Flint football game start moved up as precaution against EEE

High school football games in Flint will start at 5 p.m. on Fridays until further notice to avoid the most active time for mosquitoes.
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FLINT (WJRT) (9/25/2019) - Flint Community Schools is moving up the start time of its Friday night football games as a precaution against Eastern Equine Encephalitis.

The games will start at 5 p.m. until further notice based on suggestions from health experts to avoid the outdoors at and after dusk, when mosquitoes are most active.

Michigan is in the midst of the state's worst EEE outbreak in 10 years. Eight human cases primarily in Southwest Michigan have been reported, leading to three deaths.

A deer in Genesee County and a horse in Lapeer County were found with the disease earlier this week. A total of 21 animals in Barry, Berrien, Calhoun, Cass, Genesee, Jackson, Kalamazoo, Lapeer, Montcalm, St. Joseph, and Van Buren counties have confirmed EEE infection.

EEE is one of the most dangerous diseases spread by mosquito bites, leading to a 33 percent fatality rate among humans. There is a vaccine for horses, but not humans.

State health officials are urging everyone to take special precautions against mosquitoes in the 11 affected counties. Several school districts are spraying for mosquitoes this week and altering evening outdoor activity schedules.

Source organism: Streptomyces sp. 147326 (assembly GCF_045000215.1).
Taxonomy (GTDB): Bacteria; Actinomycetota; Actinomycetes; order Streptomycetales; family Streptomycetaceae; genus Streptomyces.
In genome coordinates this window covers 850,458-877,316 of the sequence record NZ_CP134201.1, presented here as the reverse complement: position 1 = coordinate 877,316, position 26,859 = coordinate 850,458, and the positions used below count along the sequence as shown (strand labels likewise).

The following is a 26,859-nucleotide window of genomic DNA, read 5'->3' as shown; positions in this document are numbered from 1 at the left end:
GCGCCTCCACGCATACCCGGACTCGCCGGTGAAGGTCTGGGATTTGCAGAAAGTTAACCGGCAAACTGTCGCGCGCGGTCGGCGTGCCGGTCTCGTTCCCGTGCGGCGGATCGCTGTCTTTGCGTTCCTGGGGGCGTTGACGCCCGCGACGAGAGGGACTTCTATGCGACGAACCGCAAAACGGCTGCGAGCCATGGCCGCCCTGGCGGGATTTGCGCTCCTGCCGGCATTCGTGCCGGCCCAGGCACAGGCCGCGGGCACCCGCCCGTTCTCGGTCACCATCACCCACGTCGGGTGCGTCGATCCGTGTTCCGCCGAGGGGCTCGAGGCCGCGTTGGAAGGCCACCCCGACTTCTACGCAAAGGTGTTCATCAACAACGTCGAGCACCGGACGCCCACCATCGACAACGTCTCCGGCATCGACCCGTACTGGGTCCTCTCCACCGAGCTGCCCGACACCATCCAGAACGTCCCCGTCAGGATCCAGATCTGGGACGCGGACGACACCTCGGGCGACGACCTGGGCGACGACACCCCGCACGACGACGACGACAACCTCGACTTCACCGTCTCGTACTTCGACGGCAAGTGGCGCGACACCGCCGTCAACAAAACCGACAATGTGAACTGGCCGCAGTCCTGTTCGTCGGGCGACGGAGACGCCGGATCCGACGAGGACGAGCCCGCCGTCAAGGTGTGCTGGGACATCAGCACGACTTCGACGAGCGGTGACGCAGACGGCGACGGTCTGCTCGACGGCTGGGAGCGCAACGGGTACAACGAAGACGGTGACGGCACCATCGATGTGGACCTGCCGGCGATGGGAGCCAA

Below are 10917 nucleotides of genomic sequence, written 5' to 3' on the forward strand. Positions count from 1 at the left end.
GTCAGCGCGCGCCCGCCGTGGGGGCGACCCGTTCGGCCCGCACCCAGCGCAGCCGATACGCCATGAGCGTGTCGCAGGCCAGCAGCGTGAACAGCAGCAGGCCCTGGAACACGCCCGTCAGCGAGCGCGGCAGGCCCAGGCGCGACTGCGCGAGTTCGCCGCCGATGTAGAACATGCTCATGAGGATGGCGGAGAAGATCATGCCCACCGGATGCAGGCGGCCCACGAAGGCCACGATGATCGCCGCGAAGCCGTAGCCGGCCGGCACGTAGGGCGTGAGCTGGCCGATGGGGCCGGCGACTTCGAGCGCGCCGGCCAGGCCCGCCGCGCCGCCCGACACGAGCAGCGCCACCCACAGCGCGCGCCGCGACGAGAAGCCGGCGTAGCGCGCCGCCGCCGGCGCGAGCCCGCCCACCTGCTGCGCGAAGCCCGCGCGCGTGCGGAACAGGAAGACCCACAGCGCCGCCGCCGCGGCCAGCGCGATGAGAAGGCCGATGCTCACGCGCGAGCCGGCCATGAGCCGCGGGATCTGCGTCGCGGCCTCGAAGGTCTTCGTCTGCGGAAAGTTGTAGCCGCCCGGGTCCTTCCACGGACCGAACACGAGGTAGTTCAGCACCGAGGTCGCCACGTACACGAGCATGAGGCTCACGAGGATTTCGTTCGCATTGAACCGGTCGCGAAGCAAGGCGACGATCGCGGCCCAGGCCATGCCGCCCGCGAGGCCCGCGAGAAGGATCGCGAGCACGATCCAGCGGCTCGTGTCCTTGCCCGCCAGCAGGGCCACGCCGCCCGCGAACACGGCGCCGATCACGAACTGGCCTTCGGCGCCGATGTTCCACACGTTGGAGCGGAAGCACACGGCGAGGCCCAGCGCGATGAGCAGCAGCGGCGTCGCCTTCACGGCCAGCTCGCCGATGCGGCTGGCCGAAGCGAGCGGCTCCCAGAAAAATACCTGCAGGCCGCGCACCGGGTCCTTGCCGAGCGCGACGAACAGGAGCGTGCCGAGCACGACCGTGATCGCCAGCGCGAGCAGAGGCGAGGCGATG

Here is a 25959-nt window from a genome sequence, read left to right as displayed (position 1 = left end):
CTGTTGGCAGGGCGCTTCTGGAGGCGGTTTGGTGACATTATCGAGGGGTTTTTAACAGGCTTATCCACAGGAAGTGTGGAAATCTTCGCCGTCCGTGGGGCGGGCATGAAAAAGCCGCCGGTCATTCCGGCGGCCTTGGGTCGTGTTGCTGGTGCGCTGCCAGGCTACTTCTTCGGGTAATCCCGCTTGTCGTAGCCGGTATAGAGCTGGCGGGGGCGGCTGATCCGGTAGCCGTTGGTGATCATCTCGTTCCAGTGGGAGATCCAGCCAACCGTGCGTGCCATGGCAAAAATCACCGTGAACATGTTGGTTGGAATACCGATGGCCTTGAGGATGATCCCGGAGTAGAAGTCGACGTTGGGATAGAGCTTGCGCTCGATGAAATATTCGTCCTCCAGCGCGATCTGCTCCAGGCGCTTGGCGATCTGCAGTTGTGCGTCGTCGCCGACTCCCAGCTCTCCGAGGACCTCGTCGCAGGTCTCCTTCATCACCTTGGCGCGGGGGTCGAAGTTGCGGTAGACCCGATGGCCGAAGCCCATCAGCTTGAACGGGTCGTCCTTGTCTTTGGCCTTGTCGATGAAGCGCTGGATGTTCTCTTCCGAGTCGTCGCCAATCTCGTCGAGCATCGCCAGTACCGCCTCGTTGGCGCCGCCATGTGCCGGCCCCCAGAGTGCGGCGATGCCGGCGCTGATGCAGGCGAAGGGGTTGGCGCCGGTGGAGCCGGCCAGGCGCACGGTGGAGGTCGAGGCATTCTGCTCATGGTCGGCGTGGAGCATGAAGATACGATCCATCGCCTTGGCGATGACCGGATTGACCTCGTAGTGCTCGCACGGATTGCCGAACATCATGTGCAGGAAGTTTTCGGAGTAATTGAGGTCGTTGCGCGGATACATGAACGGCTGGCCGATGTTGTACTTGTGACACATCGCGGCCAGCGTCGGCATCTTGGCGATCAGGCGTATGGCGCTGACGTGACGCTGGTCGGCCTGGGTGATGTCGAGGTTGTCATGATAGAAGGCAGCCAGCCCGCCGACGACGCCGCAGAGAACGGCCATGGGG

The Michigan Department of Health and Human Services offered the following tips for how people can protect themselves:

• Limit outdoor activities or take precautions to avoid biting when mosquitoes are most active, especially between dusk and dawn.

• Apply an insect repellent that contains DEET, picaridin, or IR3535 according to label instructions. Only use products that are registered by the U.S. Environmental Protection Agency.

• When outdoors wear socks, long pants, and long-sleeved shirts.

• Make sure windows and doors have tight-fitting screens. Repair or replace screens that have tears or other openings.

• Eliminate all sources of standing water that can support mosquito breeding, including water found in birdbaths, wading pools, and old tires.